Archive for the Unconventional Artillery Category

Mayall Revolving Cannon (1860s)

Posted in Civil War Guns, Unconventional Artillery on March 24, 2009 by secondmdus

Would you believe … imagine a cannon that was like a giant six chambered revolving pistol and you have the Mayall Revolving Cannon.  This one caught my eye on an online art site – several of which are selling large prints of the patent drawing of the gun – perfect if you are going for a outlandish weaponry vibe in you home …,M1

One has to wonder if the Mayall Gun suffered the same issues as Colt Revolving Rifles early on – think you are firing one, and you get all of them at once.

Here is a link to a short bio of Mayall.

As time permits, the Mayall gun is interesting enough for a closer look!


Dynamite Gun Ship (1890s)

Posted in Ships, Unconventional Artillery on September 3, 2008 by secondmdus

Here are two images of the Vesuvius – the Spanish-American War period ship with a Dynamite gun mentioned in a previous post- the top image is a view of the guns from the deck.

Mitrailleuse aka moulin à café (1850-1870s)

Posted in Early Guns 1800-1860, Unconventional Artillery on August 21, 2008 by secondmdus

See this very interesting site for details of the Mitrailleuse – European volley guns along the same lines at the Vandenburg volley gun of the American Civil War –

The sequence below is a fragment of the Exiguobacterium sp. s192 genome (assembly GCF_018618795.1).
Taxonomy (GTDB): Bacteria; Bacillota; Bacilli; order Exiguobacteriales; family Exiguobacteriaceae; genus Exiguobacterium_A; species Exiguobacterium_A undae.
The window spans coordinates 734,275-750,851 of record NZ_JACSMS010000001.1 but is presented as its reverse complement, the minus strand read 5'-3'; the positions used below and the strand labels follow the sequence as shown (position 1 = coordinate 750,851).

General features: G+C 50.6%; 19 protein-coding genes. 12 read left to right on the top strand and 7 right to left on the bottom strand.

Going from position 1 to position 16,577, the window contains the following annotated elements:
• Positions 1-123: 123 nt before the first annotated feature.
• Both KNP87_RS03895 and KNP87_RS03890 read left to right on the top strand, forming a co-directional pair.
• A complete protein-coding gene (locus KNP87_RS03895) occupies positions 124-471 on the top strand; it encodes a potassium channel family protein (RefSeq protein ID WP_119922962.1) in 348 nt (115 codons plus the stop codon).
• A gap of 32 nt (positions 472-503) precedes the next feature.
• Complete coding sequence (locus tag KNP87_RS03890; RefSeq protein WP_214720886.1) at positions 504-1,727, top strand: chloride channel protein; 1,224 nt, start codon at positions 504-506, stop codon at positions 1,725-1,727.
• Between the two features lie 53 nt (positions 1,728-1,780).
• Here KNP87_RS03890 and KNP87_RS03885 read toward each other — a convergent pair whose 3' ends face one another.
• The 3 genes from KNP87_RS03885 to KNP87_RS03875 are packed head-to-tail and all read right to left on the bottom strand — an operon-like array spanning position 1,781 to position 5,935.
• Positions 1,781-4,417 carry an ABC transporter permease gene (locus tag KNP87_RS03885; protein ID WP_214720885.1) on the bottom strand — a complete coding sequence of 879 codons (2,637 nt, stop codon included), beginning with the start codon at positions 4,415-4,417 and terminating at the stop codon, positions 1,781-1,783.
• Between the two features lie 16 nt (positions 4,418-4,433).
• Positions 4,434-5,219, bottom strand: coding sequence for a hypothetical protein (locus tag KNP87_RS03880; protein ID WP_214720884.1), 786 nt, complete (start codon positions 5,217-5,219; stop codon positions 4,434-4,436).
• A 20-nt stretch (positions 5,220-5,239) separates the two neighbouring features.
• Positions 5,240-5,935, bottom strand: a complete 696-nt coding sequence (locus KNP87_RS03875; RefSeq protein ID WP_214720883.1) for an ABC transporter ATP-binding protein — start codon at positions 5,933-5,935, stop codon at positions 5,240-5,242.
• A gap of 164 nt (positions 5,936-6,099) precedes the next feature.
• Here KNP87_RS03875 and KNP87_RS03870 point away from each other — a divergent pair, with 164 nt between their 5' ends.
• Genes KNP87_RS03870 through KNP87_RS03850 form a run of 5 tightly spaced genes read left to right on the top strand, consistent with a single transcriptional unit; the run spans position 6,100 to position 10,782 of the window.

Athens Double Barrelled Canon (Civil War)

Posted in Civil War Guns, Unconventional Artillery on August 19, 2008 by secondmdus

Permanently stationed in downtown Athens, Georgia, is an interesting Civil War relic – a canon with two barrels, designed for firing chain shot.  Read all about it here: –

Dynamite Guns (1890s)

Posted in Unconventional Artillery on August 3, 2008 by secondmdus

Reader Steve Skubbinna wrote in regarding a most interesting device …

“It’s from a somewhat later period, and is pneumatic, not steam, but the Zelinsky dynamite gun was built and installed on the “Dynamite Cruiser” USS Vesuvius in the late 1880’s. It was understood that an explosive charge of dynamite would be much more powerful than the black and brown powders used at the time, but it would be too sensitive to be projected from a conventional gun.

Hence a US Army officer, Zelinsky, designed and built a 15 inch gun for throwing shells (actually filled with a mix of nitrocellulose and nitroglycerine). The ship was not an outstanding success, being small and lightly built, and with no real prospect of surviving an engagement at sea. She did, however, make at least one night bombardment of the Spanish positions around Santiago Bay during the 1898 war. As an experiment she was a dead end, and was never repeated.”

See for a detailed account of this gun (and for other interesting weapons/role playing game stuff:

A web search also turned up another gun – the Sims-Dudley Dynamite Gun – see this link for more details.

Thanks for pointing out another interesting type of gun Steve!